Planning a gardenChoose a place where the land is loose, rich, level and well drained. Don't choose low-lying areas where water stays or the soil stays moist. Don't plant where weeds don't grow; vegetables won't grow well there either, vegetables need sunlight to grow well. Hyland adds that “it's important to consider routes before planting flowers or trees to be able to move around the garden easily”.
Paths can be made of brick, stone, or concrete and must be at least 18 inches wide so you can walk comfortably on them. Some garden designers will recommend spending 5 to 15 percent of the home's value on the garden, which, in turn, will add a similar, if not greater, amount to the value of your home, as mentioned above. With that in mind, always have a contingency fund. Ideally, between 5 and 15 percent of the total budget should be, but the higher the better, especially if you're tackling the project yourself.
While savings will be made in some areas, mistakes will inevitably be made in others. For most garden projects in the UK, you don't need to apply for a planning permit, but in certain cases, you'll need to do so. The extension of the boundary heights, the spacious terraces, the terrace platforms of more than 30 cm and the new pavements in the front garden are common examples of what you will need to obtain permission. Similarly, if you live in a conservation area, the rules can vary greatly, so always check with your local authority.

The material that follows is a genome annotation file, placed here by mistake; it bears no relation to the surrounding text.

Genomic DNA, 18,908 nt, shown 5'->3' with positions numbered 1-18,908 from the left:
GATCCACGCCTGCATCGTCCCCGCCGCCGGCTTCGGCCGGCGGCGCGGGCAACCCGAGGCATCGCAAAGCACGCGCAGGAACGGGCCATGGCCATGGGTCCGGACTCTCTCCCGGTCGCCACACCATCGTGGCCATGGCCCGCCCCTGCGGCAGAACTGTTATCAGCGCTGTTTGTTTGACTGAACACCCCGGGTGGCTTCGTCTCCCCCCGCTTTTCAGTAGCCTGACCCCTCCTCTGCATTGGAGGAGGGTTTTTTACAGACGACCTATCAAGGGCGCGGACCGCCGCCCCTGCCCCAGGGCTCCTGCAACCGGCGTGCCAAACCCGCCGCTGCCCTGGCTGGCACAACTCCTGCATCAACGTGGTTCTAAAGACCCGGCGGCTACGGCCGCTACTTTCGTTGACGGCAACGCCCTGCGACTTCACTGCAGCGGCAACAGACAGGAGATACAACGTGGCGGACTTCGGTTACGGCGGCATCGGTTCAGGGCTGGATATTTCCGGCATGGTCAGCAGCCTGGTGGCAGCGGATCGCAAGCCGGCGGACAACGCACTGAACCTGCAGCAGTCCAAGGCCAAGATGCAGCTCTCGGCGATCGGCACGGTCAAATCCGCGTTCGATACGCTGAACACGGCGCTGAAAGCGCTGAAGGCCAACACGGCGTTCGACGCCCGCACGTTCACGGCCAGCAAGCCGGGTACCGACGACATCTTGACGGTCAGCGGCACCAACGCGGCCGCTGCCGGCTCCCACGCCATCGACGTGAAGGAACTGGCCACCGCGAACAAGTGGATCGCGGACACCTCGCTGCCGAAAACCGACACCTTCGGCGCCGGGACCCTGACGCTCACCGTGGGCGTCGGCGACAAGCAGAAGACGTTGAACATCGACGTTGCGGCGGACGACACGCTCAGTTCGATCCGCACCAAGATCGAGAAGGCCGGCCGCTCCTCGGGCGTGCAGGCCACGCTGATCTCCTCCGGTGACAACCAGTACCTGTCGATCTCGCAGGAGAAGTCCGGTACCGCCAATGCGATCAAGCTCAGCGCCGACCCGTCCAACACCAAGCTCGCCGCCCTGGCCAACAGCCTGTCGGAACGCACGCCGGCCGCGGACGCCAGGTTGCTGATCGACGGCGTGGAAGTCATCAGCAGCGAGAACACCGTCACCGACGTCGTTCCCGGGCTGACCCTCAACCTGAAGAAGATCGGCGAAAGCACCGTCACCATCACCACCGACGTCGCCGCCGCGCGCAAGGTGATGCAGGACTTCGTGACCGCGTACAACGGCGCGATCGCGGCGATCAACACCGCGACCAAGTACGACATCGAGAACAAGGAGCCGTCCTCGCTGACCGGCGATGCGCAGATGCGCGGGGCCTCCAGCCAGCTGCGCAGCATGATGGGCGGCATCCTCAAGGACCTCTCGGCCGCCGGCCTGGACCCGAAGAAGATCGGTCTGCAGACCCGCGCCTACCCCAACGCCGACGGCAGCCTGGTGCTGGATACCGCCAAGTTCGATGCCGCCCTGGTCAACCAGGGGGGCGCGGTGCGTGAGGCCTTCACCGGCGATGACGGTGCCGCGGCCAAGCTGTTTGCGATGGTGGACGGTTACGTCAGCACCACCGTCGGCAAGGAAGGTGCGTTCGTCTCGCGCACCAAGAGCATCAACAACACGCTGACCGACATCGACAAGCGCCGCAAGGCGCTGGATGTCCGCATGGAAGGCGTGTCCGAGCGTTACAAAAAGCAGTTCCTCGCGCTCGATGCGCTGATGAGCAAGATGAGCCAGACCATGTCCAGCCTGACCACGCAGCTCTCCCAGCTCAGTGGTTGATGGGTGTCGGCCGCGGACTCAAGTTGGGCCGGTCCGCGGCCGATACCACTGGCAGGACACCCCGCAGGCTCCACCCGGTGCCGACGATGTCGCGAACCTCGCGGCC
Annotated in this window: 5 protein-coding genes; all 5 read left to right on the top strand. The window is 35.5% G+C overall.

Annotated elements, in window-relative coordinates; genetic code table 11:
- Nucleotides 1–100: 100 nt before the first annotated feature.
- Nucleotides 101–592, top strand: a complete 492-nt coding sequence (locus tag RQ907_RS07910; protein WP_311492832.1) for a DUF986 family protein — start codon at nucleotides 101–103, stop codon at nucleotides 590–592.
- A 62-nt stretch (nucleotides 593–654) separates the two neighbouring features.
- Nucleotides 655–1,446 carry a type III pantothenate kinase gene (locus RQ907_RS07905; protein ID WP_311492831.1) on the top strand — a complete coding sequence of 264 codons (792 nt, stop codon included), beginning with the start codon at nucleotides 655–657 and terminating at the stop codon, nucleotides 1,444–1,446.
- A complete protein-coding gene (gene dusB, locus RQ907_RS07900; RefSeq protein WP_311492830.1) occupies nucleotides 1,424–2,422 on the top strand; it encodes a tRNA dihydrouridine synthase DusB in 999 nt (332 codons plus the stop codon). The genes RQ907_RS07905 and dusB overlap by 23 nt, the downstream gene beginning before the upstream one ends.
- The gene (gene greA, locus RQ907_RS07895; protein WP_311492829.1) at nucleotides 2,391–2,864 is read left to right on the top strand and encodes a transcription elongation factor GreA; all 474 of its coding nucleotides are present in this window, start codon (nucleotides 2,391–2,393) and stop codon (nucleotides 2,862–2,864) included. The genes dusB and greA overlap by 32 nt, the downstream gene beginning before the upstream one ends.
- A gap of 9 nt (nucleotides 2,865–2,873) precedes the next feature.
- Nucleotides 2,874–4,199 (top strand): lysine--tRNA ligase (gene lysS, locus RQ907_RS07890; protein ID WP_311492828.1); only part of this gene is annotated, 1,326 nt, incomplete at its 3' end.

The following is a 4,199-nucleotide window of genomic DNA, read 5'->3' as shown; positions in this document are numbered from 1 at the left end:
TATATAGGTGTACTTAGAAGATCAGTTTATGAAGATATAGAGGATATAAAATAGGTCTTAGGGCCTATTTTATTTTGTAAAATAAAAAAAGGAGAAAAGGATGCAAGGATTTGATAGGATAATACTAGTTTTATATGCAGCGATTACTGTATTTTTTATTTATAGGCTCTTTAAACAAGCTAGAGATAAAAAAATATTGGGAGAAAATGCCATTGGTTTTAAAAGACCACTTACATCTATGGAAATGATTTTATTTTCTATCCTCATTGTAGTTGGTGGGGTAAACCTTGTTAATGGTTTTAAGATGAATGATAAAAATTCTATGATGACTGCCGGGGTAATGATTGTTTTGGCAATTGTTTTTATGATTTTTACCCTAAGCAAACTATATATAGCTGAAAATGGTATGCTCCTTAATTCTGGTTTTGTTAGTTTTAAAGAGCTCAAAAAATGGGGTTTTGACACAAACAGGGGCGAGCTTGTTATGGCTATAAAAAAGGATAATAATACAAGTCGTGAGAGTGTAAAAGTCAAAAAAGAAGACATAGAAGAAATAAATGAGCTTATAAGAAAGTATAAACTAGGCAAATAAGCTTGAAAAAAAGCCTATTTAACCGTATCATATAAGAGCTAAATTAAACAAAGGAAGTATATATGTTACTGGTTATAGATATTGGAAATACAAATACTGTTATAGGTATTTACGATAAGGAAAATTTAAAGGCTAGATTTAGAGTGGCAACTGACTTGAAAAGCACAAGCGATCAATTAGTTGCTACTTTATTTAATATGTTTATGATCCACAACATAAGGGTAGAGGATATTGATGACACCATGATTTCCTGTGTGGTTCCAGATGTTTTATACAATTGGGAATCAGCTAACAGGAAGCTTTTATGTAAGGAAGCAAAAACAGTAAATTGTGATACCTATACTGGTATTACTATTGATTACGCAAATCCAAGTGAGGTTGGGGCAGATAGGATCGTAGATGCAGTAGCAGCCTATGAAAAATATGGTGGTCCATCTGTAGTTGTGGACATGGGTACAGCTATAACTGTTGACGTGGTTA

It is helpful if new plants and trees are not covered by planning permission, although existing trees may have a tree preservation order to protect them. Contact your local authority to find out. We take a look at Canon's fun SELPHY CP1300 photo printer, which aims to reintroduce physical prints into our lives. To start planning your garden, think about what you want to use the space for and what you would like it to look like.
Before you know what you want, you need to figure out what you have. Start by drawing a map of your garden with trees, shrubs, slopes, patios, and anything else there is. The map can be as formal (a scaled version on graph paper) or casual as your need for details dictates, but the more accurate it is, the more complete your garden plan will be. The Japanese influence in this garden designed by Ramon Smit and presented by Paramount Plants goes far beyond the whining Japanese maple that reflects on the water.
What gives a sense of Asian style is the meticulous maintenance of all the shrubs. Plants should be perfectly shaped, but look natural. Even floor coverings need attention to detail. Instead of grass, use moss and gravel.
If you want to include some flowering plants, make sure they reflect the color of the harsh landscape. If you want to use a border to break up a large expanse of grass, you can do without a traditional bottom and plant an island bed instead. An island bed stands alone, surrounded by a sea of grass. To be effective, it should generally be large, but in scale with the overall landscape, and should contain tall plants (4 feet or more) in the back or center of the garden.
These tall plants act as a background for their lower neighbors and give the bed the kind of presence that a small circle of compact plants lacks. However, if you're designing a new garden from scratch, you should try to do it no closer than 4 feet deep. A 2-foot wide strip along a fence or deck barely allows for a row of plants. A depth of four feet or more allows a difference in plant height between the front and back and just enough variety to maintain your interest throughout the season.